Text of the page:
He then turned, shaken, when his master said "Ya comin', boy?" Osgar then looked back at the fingers, this time noticing that the stone itself had been cut.
Confronting the old man, he questioned "What was that?" which Hildebrand replied "... That?... Me savin' our sorry hides. What else?" "You know what I'm talking about. You're no fool. You just cut through that soldier's armour... And stone!" "So?" "'So' how did you cut through armour plates that arrows and a spear couldn't even pit, and... STONE, using a dinky little dagger?!" "Ya mean this 'dinky li'l dagger'?" he said, raising it up, shaking it.
Osgar was seriously shocked. Not only was it not a dagger; it was a spearhead. Even then, not just any spearhead. The same old spearhead that would hang over the hearth of the forge. He would always suggest selling it or melting it down for its steel, but Hildebrand would always dismiss the suggestion without hesitation.
"That?! That old thing?!" "Yes." "I'm surprised that old piece of junk is even still in one piece! How did you cut through armour and stone with that?!"
"Because this 'ere ain't just some 'old piece o' junk'. It's the head o' Gaebulgr. The legendary spear o' Niall." Osgar was then surprised yet again. "Niall? Niall the Great? Gaebulgr?!" "Yes, yes, stop bein' me echo, boy!" he said in an irritated tone. "This isn't the time for jokes--!" "O' course i' ain't." "Just tell me, what's with that spearhead? Why did it--" "I told ya already; it's a magical spear forged by me great great granddad to be used by Niall the Great!" "Niall the Great is a fairytale! A fantasy! What I'm talking about is--" he hesitated as Hildebrand started laughing, looking into Osgar's eye "Fairytale? hah hah hah. Fantasy? Hah hah hah! I thought this wasn't the time for jokes." "You mean to tell me that Niall the Great was real?" "Yes." "And that everything that happened in that book... Really happened?" "Well, not everythin'. Me granddad told me that me ancestor was there for the whole debacle about his marriage to Lady Shinutre. Apparently the part 'bout her dyin' was just meant to make the book more suitable for younger readers. What 'appened was a lot worse than her bein' gutted like a fish." "Wait, wait, wait. So you're telling me that whatever is happening here, it has something to do with... Shinutrimordes?" "Yes."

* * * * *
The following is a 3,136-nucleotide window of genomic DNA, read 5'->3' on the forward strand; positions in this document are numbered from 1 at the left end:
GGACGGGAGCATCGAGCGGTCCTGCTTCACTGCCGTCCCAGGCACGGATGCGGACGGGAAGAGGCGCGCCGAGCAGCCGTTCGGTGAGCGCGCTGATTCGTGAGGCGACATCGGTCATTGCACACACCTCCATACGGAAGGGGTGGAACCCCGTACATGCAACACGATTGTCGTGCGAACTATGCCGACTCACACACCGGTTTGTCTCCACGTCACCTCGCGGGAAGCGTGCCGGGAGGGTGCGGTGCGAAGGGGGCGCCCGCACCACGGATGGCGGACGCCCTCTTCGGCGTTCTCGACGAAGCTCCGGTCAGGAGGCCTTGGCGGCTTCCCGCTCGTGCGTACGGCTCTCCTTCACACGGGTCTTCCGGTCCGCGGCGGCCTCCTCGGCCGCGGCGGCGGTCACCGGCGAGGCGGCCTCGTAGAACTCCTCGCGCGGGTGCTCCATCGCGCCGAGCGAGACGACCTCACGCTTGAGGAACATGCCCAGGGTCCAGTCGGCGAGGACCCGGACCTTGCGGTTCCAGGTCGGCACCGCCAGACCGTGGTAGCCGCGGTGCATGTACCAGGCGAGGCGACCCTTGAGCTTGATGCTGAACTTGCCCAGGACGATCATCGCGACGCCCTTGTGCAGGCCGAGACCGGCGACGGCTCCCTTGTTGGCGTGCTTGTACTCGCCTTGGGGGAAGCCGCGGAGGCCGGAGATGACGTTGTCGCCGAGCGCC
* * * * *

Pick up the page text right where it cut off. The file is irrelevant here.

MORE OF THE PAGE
"Wait, so why has the head of the spear of one of the greatest heroes in history been hanging from the rafters of some shabby old blacksmith?" "Because me ancestors didn't like bein' straight forward. I suppose it was a force o' habit in my case." "Why is it just the spearh--" "Ye'r askin' too many questions right now, me boy. We need to move!" "Well, answer one question for me now, won't you? Who were those corpses?"
Hildebrand stopped, and turned to Osgar "... They're the At'Azraqa. The natives o' the Blisterin' Sands far to the south. The only thing on their minds is domination. They don't know fear. They don't know pain. They don't know compassion, and they're goin' to kill many more before they're stopped... Now let's go." He said as he started going up the mountain.
With no home to return to anymore, Osgar ventured with his old master. Nothing else to lose.
I was originally going to make a spur of the moment short narrative, but obviously, I got carried away. Oh well, it's a gold mine of an idea this is.
In any case, this is really good art.